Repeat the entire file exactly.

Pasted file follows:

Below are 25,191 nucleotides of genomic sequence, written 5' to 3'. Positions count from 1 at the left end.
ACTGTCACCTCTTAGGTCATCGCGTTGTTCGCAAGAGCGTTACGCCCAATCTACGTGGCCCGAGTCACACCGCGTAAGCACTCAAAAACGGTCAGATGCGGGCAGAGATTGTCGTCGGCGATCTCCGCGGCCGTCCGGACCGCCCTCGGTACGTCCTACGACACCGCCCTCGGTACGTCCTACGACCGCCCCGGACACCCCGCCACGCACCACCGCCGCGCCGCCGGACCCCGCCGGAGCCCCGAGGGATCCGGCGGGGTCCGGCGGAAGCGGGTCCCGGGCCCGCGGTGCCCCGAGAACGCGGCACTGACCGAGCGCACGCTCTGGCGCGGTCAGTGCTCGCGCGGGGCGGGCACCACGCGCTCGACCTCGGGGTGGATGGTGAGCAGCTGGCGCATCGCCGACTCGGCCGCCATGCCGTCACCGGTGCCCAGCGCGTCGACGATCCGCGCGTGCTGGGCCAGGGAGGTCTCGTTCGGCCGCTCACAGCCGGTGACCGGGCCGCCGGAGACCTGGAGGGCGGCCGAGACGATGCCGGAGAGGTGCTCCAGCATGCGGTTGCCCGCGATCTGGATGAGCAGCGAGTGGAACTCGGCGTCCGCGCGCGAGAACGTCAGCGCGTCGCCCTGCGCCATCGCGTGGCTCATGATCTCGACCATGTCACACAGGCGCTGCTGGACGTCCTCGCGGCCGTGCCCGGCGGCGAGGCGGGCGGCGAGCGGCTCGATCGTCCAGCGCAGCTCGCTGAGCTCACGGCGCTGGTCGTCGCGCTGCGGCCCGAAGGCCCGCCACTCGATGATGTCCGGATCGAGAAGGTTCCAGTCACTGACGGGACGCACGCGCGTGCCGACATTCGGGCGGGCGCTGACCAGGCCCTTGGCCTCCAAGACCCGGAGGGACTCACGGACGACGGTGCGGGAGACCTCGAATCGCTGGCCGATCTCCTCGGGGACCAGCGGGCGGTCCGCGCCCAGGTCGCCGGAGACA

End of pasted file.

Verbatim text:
Below are 25,191 nucleotides of genomic sequence, written 5' to 3'. Positions count from 1 at the left end.
ACTGTCACCTCTTAGGTCATCGCGTTGTTCGCAAGAGCGTTACGCCCAATCTACGTGGCCCGAGTCACACCGCGTAAGCACTCAAAAACGGTCAGATGCGGGCAGAGATTGTCGTCGGCGATCTCCGCGGCCGTCCGGACCGCCCTCGGTACGTCCTACGACACCGCCCTCGGTACGTCCTACGACCGCCCCGGACACCCCGCCACGCACCACCGCCGCGCCGCCGGACCCCGCCGGAGCCCCGAGGGATCCGGCGGGGTCCGGCGGAAGCGGGTCCCGGGCCCGCGGTGCCCCGAGAACGCGGCACTGACCGAGCGCACGCTCTGGCGCGGTCAGTGCTCGCGCGGGGCGGGCACCACGCGCTCGACCTCGGGGTGGATGGTGAGCAGCTGGCGCATCGCCGACTCGGCCGCCATGCCGTCACCGGTGCCCAGCGCGTCGACGATCCGCGCGTGCTGGGCCAGGGAGGTCTCGTTCGGCCGCTCACAGCCGGTGACCGGGCCGCCGGAGACCTGGAGGGCGGCCGAGACGATGCCGGAGAGGTGCTCCAGCATGCGGTTGCCCGCGATCTGGATGAGCAGCGAGTGGAACTCGGCGTCCGCGCGCGAGAACGTCAGCGCGTCGCCCTGCGCCATCGCGTGGCTCATGATCTCGACCATGTCACACAGGCGCTGCTGGACGTCCTCGCGGCCGTGCCCGGCGGCGAGGCGGGCGGCGAGCGGCTCGATCGTCCAGCGCAGCTCGCTGAGCTCACGGCGCTGGTCGTCGCGCTGCGGCCCGAAGGCCCGCCACTCGATGATGTCCGGATCGAGAAGGTTCCAGTCACTGACGGGACGCACGCGCGTGCCGACATTCGGGCGGGCGCTGACCAGGCCCTTGGCCTCCAAGACCCGGAGGGACTCACGGACGACGGTGCGGGAGACCTCGAATCGCTGGCCGATCTCCTCGGGGACCAGCGGGCGGTCCGCGCCCAGGTCGCCGGAGACA